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What is an EIA?

Environmental Impact Assessment (EIA) is a process of identifying, predicting, evaluating and mitigating the biophysical, social, and other relevant effects of development proposals prior to major decisions being taken and commitments made by goverments and by oil and gas companies.  These studies integrate the environmental concerns of developmental activities into the process of decision-making.

What an EIA objectives are:

  1. To ensure that the environmental considerations are explicitly addressed and incorporated into the development and decision-making process;
  2. To anticipate and avoid, minimize or offset the adverse significant biophysical, social and other relevant effects of development proposals;
  3. To protect the productivity and capacity of natural systems and the ecological processes which maintain their functions; and
  4. To promote development that is sustainable and optimizes resource use as well as management opportunities.

Here's a quick snapshot pf what an EIA should take into account.

Basic EIA Principles

By integrating the environmental impacts of the development activities and their mitigation in early stages of project planning, the benefits of EIA could be realized in all stages of a project, from exploration and planning, through construction, operations, decommissioning, and beyond site closure.

A properly conducted EIA also lessens conflicts by promoting community participation, informing decision-makers, and also helps in laying the base for environmentally sound projects.

An EIA should meet at least three core values:

  1. Integrity: The EIA process should be fair, objective, unbiased and balanced.
  2. Utility: The EIA process should provide balanced, credible information for decision-making.
  3. Sustainability: The EIA process should result in environmental safeguards.

Ideally an EIA process should be:

  1. Purposive - it should inform decision-makers and result in appropriate levels of environmental protection and community well-being.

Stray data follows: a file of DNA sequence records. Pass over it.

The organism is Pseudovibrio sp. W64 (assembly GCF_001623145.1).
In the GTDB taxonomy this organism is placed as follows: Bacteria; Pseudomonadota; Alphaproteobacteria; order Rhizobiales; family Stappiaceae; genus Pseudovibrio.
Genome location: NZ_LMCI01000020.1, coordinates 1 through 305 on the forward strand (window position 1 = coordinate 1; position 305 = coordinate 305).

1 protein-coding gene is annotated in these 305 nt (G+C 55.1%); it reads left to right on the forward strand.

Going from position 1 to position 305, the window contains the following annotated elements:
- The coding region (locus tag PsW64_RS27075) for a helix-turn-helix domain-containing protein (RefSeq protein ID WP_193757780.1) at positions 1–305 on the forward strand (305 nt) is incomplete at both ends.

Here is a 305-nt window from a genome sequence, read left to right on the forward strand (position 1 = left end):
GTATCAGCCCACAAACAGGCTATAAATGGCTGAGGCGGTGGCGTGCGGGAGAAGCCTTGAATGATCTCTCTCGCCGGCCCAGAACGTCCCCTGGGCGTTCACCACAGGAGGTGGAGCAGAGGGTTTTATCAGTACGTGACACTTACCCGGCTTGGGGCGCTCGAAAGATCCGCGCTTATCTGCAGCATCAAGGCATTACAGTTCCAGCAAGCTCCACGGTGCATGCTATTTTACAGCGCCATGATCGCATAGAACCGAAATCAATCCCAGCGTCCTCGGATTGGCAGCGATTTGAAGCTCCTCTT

2. Rigorous - it should apply ‘best practicable’ science, employing methodologies and techniques appropriate to address the problems being investigated.
  3. Practical - it should result in providing information and acceptable and implementable solutions for problems faced by proponents.
  4. Relevant - it should provide sufficient, reliable and usable information for development planning and decision-making.
  5. Cost-effective - it should impose minimum cost burdens in terms of time and finance on proponents and participants consistent with meeting accepted requirements and objectives of the EIA.
  6. Efficient - it should achieve the objectives of EIA within the limits of available information, time, resources and methodology.
  7. Focused - it should concentrate on significant environmental effects and key issues; i.e., the matters that need to be considered while making decisions.
  8. Adaptive - it should be adjusted to the realities, issues and circumstances of the proposals under review without compromising the integrity of the process, and be iterative, incorporating lessons learnt throughout the project life cycle.
  9. Participative - it should provide appropriate opportunities to inform and involve the interested and affected public, and their inputs and concerns should be addressed explicitly in the documentation and decision-making.
  10. Inter-disciplinary - it should ensure that appropriate techniques and experts in relevant bio-physical and socio-economic disciplines are employed, including the use of traditional knowledge as relevant.
  11. Credible - it should be carried out with professionalism, rigor, fairness, objectivity, impartiality and balance, and be subject to independent checks and verification.
  12. Integrated - it should address the inter-relationships of social, economic and biophysical aspects.
  13. Transparent - it should have clear, easily understood requirements for EIA content; ensure public access to information; identify the factors that are to be taken into account in decision-making; and acknowledge limitations and difficulties.
  14. Systematic - it should result in full consideration of all relevant information on the affected environment, of proposed alternatives and their impacts, and of the measures necessary to monitor and investigate residual effects.

NOTE: For more information about EIA's, Exploration, the Oil and Gas Industry processes, etc ... pop in to the "Industry Related Information" that you will find in the Oil and Gas Campaign Menu section.






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